The traditional leaders said communities in the locality are to be restored to the autonomous status they held before the British colonization in 1901.
Local chiefs from the Ogoni area of the Niger Delta have vowed to defend the region’s controversial independence declared a fortnight ago back by some leaders of the area.
A political autonomy for Ogoni, declared on August 2, has stirred concerns of a separatist movement that may trigger a fresh round of unrest in the oil rich region.
But the Rivers state and federal governments have denied knowledge of the announcement, which came alongside a similar call by indigenes of the Bakassi peninsula ceded to Cameroon in 2002.
State government officials said the move by the Ogoni, a severely polluted oil producing community, was aimed at seeking government attention and have withheld any official government response on the matter.
The president of the Movement for the Survival of the Ogoni People (MOSOP), Goodluck Diigbo, who made the declaration, said a political autonomy for the Ogoni, should translate to actualization of fundamental human rights, dignity and worth for indigenes of the area.
Consultations were ongoing to ensure a peaceful transition from the “old system of government” to Ogoni Central Indigenous authority, he said.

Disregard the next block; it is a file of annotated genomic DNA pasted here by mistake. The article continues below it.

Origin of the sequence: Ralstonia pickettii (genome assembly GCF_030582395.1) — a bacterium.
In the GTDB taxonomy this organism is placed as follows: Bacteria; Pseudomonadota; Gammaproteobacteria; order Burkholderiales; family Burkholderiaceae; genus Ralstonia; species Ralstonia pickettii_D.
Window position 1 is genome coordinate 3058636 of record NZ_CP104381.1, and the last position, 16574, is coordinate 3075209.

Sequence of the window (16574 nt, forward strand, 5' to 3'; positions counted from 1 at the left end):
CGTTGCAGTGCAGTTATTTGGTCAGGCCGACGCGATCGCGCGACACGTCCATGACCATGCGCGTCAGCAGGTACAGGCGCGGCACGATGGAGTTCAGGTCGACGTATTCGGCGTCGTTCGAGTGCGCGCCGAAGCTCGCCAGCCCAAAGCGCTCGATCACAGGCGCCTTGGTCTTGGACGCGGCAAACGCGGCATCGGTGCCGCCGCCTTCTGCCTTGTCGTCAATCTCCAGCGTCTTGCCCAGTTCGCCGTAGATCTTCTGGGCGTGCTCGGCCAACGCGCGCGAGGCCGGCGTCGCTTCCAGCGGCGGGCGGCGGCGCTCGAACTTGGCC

At a meeting to welcome newly recognized chiefs to the Council of Ogoni Traditional Rulers Association (COTRA) on Wednesday, the traditional leaders said communities in the locality are to be restored to the autonomous status they held before the British colonization in 1901.
As part of the new order, 272 native rulers have been granted recognition and enlisted into COTRA, the president of the council, David Deekia said at a meeting to welcome the new chiefs on Wednesday.
“Our communities have suffered from a destructive political system that had weakened any genuine traditional ruler who struggled to stay clean.
“We are happy with the fresh air that came with 2nd of August 2012 formal declaration of political autonomy for our indigenous nation of Ogoni. We commit to protect this autonomy, our indigenous rights and freedoms,” said Deekia.
Mr. Deekia said the “politics of corruption and looting” that came with the creation of Nigeria in 1914, relegated Ogoni communities and denied their autonomous status.